BEIRUT - Jihadists have killed almost 50 Syrian regime fighters in 48 hours, a monitor said Saturday, in some of the deadliest attacks on pro-Damascus forces in recent weeks.
Kurdish-led forces in March announced the defeat of the Islamic State group's "caliphate" in eastern Syria, but the jihadists have retained hideouts there and in other parts of the country as well as the ability to carry out deadly assaults.
Since Thursday, IS jihadists have killed 35 pro-Damascus fighters in regime-held parts of central and eastern Syria, the Syrian Observatory for Human Rights said.
Observatory chief Rami Abdel Rahman described those attacks as producing "the highest death toll among regime forces since the caliphate was declared defeated" in the eastern village of Baghouz last month.
Meanwhile, regime fighters also came under attack on another front of Syria's grinding eight-year war, the Britain-based monitor added.
On Saturday, jihadists linked to Syria's former Al-Qaeda affiliate attacked loyalist checkpoints and positions on the western edges of the northern city of Aleppo, killing 13 more pro-Assad fighters, it said.
It was the latest death tally in a civil war that has killed more than 370,000 people since starting in 2011 with the brutal repression of anti-government protests.
President Bashar al-Assad has managed to claw back around 60 percent of the country with Russian military backing since 2015, but several regions remain beyond its control.
These include a large swathe of northeastern Syria held by Kurdish-led forces who have been fighting IS with the support of a US-led coalition, as well as the jihadist-held region of Idlib west of Aleppo city.
Regime forces in theory control the vast desert that stretches from the capital Damascus to the Iraqi border, but IS is still present there.
Attacks by the jihadists have killed 27 troops and allied militiamen, including four senior Syrian army officers, in the desert east of Homs province since Thursday, the Observatory said.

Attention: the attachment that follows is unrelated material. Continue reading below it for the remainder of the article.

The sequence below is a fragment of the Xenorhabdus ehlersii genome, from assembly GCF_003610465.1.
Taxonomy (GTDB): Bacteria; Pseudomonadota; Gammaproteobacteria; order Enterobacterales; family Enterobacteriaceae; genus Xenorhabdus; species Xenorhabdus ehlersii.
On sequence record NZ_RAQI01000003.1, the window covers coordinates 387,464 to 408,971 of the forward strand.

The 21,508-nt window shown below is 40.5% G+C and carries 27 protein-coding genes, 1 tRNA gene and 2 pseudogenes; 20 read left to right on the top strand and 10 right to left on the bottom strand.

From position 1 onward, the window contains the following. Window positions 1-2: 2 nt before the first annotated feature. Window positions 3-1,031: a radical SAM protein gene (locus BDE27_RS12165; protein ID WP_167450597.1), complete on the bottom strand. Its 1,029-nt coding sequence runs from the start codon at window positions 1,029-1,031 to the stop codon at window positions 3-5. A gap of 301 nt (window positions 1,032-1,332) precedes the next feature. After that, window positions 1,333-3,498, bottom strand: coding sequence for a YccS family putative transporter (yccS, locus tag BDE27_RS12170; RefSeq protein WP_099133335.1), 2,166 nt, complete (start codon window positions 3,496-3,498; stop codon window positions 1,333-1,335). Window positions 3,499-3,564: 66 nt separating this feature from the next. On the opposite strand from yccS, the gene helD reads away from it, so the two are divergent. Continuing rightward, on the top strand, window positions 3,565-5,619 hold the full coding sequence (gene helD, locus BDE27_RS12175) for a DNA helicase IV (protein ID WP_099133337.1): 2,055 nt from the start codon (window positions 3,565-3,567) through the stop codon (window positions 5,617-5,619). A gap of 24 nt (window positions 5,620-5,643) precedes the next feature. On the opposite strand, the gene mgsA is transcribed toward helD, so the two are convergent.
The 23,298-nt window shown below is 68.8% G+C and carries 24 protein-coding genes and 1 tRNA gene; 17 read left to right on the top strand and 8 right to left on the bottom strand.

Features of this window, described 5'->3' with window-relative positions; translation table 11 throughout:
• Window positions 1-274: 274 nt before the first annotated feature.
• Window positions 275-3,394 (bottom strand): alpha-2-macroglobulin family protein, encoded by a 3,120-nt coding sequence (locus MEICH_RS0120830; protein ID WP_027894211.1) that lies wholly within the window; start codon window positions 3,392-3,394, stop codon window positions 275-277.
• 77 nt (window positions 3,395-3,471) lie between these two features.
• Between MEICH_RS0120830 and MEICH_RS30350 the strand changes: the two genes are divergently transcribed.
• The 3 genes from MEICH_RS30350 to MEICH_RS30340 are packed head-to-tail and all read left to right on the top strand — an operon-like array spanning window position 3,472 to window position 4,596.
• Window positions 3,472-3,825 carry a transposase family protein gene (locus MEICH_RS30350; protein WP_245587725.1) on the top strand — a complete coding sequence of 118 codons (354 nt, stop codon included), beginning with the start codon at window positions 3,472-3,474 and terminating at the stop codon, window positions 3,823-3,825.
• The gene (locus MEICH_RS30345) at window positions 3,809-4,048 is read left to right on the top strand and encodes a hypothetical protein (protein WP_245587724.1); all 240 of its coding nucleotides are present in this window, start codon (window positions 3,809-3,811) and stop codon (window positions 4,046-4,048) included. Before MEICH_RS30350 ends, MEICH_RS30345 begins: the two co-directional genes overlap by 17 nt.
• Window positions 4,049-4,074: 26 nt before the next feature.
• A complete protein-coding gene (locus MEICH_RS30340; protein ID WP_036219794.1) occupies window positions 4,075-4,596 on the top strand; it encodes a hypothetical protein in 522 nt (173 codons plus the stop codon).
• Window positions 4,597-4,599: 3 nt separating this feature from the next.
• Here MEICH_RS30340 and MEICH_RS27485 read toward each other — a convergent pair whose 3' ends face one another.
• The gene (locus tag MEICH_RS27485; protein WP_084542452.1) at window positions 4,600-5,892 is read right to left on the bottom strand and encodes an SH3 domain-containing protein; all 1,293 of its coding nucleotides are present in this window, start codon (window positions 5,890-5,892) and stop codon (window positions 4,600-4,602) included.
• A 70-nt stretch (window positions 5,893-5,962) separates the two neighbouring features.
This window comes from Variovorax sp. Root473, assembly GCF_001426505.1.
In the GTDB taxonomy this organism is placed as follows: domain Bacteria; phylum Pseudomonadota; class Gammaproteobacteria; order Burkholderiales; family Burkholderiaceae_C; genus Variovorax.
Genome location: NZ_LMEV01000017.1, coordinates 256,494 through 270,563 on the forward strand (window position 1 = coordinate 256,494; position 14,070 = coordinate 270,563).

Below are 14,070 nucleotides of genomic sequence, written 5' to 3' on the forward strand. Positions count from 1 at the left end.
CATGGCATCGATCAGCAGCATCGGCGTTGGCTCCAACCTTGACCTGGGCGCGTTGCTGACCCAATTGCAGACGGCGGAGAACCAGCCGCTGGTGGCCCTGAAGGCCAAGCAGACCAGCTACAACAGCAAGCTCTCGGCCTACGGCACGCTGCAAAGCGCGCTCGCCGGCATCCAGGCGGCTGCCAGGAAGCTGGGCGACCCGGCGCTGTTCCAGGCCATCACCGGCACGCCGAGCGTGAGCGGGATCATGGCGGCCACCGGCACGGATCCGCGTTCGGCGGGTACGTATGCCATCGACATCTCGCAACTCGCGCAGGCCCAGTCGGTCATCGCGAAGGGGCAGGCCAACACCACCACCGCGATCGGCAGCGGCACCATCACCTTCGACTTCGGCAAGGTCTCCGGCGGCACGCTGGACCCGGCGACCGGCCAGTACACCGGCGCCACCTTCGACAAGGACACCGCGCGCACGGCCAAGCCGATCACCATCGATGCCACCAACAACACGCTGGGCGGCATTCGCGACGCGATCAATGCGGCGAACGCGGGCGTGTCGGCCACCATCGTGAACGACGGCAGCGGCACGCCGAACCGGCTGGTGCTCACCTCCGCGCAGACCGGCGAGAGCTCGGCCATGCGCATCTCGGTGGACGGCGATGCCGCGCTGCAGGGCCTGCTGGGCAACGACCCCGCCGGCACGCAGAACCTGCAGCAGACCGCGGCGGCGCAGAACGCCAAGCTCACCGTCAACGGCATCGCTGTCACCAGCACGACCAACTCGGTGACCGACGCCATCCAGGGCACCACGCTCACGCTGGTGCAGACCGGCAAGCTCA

The propaganda arm of IS said its fighters carried out the operation.
The Observatory also said IS fighters killed another eight soldiers and militiamen, including two officers, in the eastern province of Deir Ezzor on Thursday night.
That attack targeted a desert village south of the city of Mayadeen on the Euphrates River, upstream from the village of Baghouz where IS made a desperate last stand in March.
IS swept across a large swathe of Syria and Iraq in 2014, declaring a cross-border "caliphate" in areas it controlled.
At the height of its rule, the extremist group imposed its brutal ideology on millions in territory roughly the size of the United Kingdom.
But after various military operations in both countries, IS lost the last shred of its proto-state on the eastern banks of the Euphrates last month.
The US-led coalition has however warned repeatedly that the jihadists' loss of their last piece of territory does not mean their elimination as a fighting force.
Earlier this month, IS claimed responsibility for a twin attack on April 9 in the northern city of Raqa held by Kurdish-led forces, which the Observatory said killed 13 people, mostly civilians.
In the north of Syria, regime forces face another jihadist group.
Syria's former Al-Qaeda affiliate, Hayat Tahrir al-Sham, control the northwestern region of Idlib, which remains beyond regime control.
Idlib is supposed to be protected from a massive regime military offensive by a deal inked in September by government ally Russia and rebel backer Turkey.
But the accord has unwound as HTS took full control of the region in January, and the area has come under increasing bombardment.
The Observatory said Saturday's attack by the HTS-linked Abu Bakr Al-Sadeeq Army on the western edges of Aleppo city came after regime bombardment overnight hit eastern and southeastern parts of the Idlib region.
A planned buffer zone around the region was never fully implemented as jihadists refused to withdraw from it.
On Friday, Assad insisted the main aim of the Idlib deal was to "eliminate terrorists", after they failed to pull out from the planned demilitarized cordon.
He urged progress on removing "obstacles" to the stalled deal ahead of talks to be attended by Russia, fellow ally Iran, and Turkey next week in Kazakhstan.
Endless rounds of U.N.-backed peace talks have failed to end Syria's war, and the parallel track backed by Moscow, Tehran and Ankara has gained momentum.